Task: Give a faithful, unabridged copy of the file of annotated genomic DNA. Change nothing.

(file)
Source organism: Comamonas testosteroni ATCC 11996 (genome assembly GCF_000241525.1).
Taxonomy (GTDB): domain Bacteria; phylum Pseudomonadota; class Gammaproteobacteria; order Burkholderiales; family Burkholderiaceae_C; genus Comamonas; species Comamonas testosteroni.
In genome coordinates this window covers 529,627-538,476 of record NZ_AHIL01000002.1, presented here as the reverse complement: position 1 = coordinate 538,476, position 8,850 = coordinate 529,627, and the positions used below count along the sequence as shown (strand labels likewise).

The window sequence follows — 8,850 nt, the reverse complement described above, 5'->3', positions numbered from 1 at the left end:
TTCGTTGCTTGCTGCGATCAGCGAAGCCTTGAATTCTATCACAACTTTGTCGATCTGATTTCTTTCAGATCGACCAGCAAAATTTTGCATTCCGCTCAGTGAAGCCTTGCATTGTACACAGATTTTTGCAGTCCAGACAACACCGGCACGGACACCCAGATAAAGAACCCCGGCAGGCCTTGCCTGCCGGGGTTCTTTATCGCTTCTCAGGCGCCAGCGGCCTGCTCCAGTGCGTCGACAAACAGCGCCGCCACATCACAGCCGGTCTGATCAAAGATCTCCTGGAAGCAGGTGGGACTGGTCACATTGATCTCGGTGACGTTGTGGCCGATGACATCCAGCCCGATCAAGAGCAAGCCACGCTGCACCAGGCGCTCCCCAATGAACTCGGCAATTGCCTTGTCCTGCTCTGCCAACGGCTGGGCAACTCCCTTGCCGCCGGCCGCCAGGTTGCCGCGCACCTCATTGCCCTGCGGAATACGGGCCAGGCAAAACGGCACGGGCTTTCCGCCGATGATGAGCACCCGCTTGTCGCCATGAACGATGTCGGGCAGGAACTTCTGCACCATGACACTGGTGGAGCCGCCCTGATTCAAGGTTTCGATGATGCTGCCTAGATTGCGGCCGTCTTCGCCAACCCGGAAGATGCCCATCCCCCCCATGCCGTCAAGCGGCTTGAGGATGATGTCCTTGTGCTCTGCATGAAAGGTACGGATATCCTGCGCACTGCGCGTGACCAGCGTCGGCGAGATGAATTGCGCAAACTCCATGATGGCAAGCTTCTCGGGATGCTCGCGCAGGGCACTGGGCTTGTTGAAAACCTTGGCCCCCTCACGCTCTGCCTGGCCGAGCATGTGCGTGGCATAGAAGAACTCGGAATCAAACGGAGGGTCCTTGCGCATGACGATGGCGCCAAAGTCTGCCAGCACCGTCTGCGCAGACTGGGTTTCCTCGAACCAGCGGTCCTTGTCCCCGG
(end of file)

Source organism: Comamonas testosteroni ATCC 11996 (genome assembly GCF_000241525.1).
Taxonomy (GTDB): domain Bacteria; phylum Pseudomonadota; class Gammaproteobacteria; order Burkholderiales; family Burkholderiaceae_C; genus Comamonas; species Comamonas testosteroni.
In genome coordinates this window covers 529,627-538,476 of record NZ_AHIL01000002.1, presented here as the reverse complement: position 1 = coordinate 538,476, position 8,850 = coordinate 529,627, and the positions used below count along the sequence as shown (strand labels likewise).

The window sequence follows — 8,850 nt, the reverse complement described above, 5'->3', positions numbered from 1 at the left end:
TTCGTTGCTTGCTGCGATCAGCGAAGCCTTGAATTCTATCACAACTTTGTCGATCTGATTTCTTTCAGATCGACCAGCAAAATTTTGCATTCCGCTCAGTGAAGCCTTGCATTGTACACAGATTTTTGCAGTCCAGACAACACCGGCACGGACACCCAGATAAAGAACCCCGGCAGGCCTTGCCTGCCGGGGTTCTTTATCGCTTCTCAGGCGCCAGCGGCCTGCTCCAGTGCGTCGACAAACAGCGCCGCCACATCACAGCCGGTCTGATCAAAGATCTCCTGGAAGCAGGTGGGACTGGTCACATTGATCTCGGTGACGTTGTGGCCGATGACATCCAGCCCGATCAAGAGCAAGCCACGCTGCACCAGGCGCTCCCCAATGAACTCGGCAATTGCCTTGTCCTGCTCTGCCAACGGCTGGGCAACTCCCTTGCCGCCGGCCGCCAGGTTGCCGCGCACCTCATTGCCCTGCGGAATACGGGCCAGGCAAAACGGCACGGGCTTTCCGCCGATGATGAGCACCCGCTTGTCGCCATGAACGATGTCGGGCAGGAACTTCTGCACCATGACACTGGTGGAGCCGCCCTGATTCAAGGTTTCGATGATGCTGCCTAGATTGCGGCCGTCTTCGCCAACCCGGAAGATGCCCATCCCCCCCATGCCGTCAAGCGGCTTGAGGATGATGTCCTTGTGCTCTGCATGAAAGGTACGGATATCCTGCGCACTGCGCGTGACCAGCGTCGGCGAGATGAATTGCGCAAACTCCATGATGGCAAGCTTCTCGGGATGCTCGCGCAGGGCACTGGGCTTGTTGAAAACCTTGGCCCCCTCACGCTCTGCCTGGCCGAGCATGTGCGTGGCATAGAAGAACTCGGAATCAAACGGAGGGTCCTTGCGCATGACGATGGCGCCAAAGTCTGCCAGCACCGTCTGCGCAGACTGGGTTTCCTCGAACCAGCGGTCCTTGTCCCCGG